Non-Conference Schedule Rank (ranked 1 thru 10, 10 being the most difficult): 9.5. Combine Izzo’s always-aggressive scheduling strategy with a loaded Big Ten and Michigan State’s slate for the 2010-11 season rivals any Big East death march since that conference expanded. A home date in ESPN’s Tip-Off against South Carolina shouldn’t prove too dramatic of a challenge but the Spartans voyage to Maui will be if a championship goal is met. Believe it or not, Wichita State is a tougher semifinal matchup than Connecticut this season, the preseason Missouri Valley favorite that returns a good chunk of their balanced scoring output. A potential finals meeting with either Kentucky or Washington is waiting should State avoid a “shocking” upset (get it? Wichita State Shockers? Never mind). As a much-needed break a week following Maui, Michigan State gets to face Duke in Cameron Indoor, the loaded preseason #1 team in the nation for what should be the highlight game before the calendar turns to 2011. A week later? The Jimmy V Classic against Syracuse. I’m not done- in late December the Spartans continue their series with Texas on their home floor in East Lansing. That’s the potential to face plenty of stiff competition heading into a treacherous Big Ten.

Cupcake City: As any Divison I coach would at this high of a level, Izzo managed to sneak in a few cupcakes to give his Spartans brief reprieves around those hyped matchups. As the team projected to do the most damage this season, State draws Division II Chaminade in their quarterfinal Maui game. The Spartans open the regular season against Eastern Michigan on November 12 and will face Tennessee Tech in their first game back from the islands. One team that could give the Spartans a bit of a scare is Oakland, last year’s Summit champions that received the tremendous news this spring that Keith Benson would be returning for his senior season. If the Golden Grizzlies secondary pieces can step up following the losses of Johnathon Jones and Derick Nelson, this battle at Auburn Hills could be a sneaky one for Izzo. The only other semi-soft team on the docket is Bowling Green. Combine this non-conference schedule with what’s expected to be a strong in-conference slate and it’d be shocking if the Spartans didn’t finish the season with a top-three SOS, which is always a welcomed RPI booster.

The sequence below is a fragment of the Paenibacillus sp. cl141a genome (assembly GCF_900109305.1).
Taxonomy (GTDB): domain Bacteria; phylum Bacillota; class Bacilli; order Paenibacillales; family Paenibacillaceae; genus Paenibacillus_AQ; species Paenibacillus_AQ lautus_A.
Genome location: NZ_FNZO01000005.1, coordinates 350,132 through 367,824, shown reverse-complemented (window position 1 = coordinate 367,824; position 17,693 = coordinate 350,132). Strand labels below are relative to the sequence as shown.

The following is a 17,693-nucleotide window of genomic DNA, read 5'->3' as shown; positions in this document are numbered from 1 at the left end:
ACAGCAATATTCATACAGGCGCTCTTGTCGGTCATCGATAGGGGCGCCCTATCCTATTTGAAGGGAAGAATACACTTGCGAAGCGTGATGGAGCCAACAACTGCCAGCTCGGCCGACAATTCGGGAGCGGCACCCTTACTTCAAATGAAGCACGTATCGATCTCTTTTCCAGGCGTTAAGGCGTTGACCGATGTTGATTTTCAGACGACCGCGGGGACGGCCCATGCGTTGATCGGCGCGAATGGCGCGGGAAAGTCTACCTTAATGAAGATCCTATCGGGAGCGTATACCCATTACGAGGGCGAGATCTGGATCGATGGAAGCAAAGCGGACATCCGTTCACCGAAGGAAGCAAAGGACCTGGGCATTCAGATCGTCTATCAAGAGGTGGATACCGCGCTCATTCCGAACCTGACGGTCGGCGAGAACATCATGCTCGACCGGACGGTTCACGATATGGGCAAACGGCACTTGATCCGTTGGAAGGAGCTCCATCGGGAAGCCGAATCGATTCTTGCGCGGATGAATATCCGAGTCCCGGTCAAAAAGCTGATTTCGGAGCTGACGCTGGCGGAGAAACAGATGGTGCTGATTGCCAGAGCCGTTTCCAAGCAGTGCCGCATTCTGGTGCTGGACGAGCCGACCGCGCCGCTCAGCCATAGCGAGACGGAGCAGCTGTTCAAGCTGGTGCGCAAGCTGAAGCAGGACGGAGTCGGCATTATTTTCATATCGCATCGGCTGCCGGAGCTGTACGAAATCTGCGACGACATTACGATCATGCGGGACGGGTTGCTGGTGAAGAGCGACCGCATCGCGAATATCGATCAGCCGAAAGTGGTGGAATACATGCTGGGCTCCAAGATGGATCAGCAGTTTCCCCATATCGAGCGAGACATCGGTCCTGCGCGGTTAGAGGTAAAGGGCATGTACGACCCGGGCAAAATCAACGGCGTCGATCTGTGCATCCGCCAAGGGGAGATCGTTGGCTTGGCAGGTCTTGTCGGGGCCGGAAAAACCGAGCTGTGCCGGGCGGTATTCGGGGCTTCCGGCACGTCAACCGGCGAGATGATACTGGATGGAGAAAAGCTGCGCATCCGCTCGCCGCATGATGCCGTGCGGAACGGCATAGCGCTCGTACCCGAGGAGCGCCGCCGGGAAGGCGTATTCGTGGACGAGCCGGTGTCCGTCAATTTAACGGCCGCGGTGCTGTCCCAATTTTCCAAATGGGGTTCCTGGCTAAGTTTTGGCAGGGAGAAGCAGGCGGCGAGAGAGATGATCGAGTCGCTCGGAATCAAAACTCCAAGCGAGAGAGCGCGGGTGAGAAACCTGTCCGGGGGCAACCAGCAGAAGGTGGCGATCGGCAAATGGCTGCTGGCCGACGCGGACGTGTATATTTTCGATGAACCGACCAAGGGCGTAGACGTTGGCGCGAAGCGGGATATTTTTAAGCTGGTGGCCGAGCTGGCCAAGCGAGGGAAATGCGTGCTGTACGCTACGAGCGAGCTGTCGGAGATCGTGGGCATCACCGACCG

Toughest Early Season Test: This one is fairly obvious, no? One year after being thrown to the wolves at what ended up being an underachieving North Carolina squad, it’s Michigan State once again making the trek to Tobacco Road to face likely-#1 Duke on December 1. When Izzo received the news that Lucas was returning to go with an already established core, he had to know the ACC/Big Ten Challenge would likely pit his Spartans in the most marquee contest possible. I can easily envision Duke pulling off similar to what Kansas accomplished last season- nearly a wire-to-wire spot atop the rankings with two or three slip-ups all season long. Although I’m of the opinion they’ll miss Jon Scheyer, Lance Thomas and Brian Zoubek more than anticipated given how challenging it is to find a team that played their roles so effectively as last season’s Blue Devil squad mastered, there’s truly an unfair amount of talent returning to the defending champs. Kyle Singler and Nolan Smith are both ACC Player of the Year candidates, Coach K lured the top incoming guard in the nation to Durham in Kyrie Irving, they boast the Plumlee brothers in the post and Seth Curry is quite the weapon off the bench. The Spartans will have their hands full in Durham especially if Lucas isn’t playing at 100% to limit Duke’s dynamic frosh.

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RTC Final Four Tidbits: 04.02.10

Posted by rtmsf on April 3rd, 2010

Each day this week during the Final Four we’re asking some of our top correspondents to put together a collection of notes and interesting tidbits about each region.  If you know of something that we should include in tomorrow’s submission, hit us up at rushthecourt@yahoo.com.

Michigan State (Tom Hager)

  • Alabama football coach Nick Saban, who was an assistant at Michigan State when MSU basketball coach Tom Izzo was also an assistant, insists that Izzo is a football coach who happens to coach basketball.  The statement should come as no surprise given the Spartans’ reputation for toughness and rebounding.
  • Not only is guard Delvon Roe still injured, but apparently the knee injury is affecting him mentally as well.
  • The one thing Izzo does not have to worry about is his team overlooking Butler.  Draymond Green says that being overconfident would be “completely dumb.”
  • Although Joe Wilner says that there will be no top 10 picks from any team, and that this could be the least talented Final Four in years, it will also be one of the most wide-open Final Fours as well.
  • According to Pat Forde, Draymond Green might not be just the smartest player among the remaining teams, he might be the smartest player in college basketball altogether.

West Virginia (Ryan Restivo of SienaSaintsBlog)

  • Rebounding will be key in this game Saturday between West Virginia and Duke.
  • Deniz Kilicli could be a factor in the game against Duke after coming off a 20-game suspension for violating the NCAA’s amateur rules.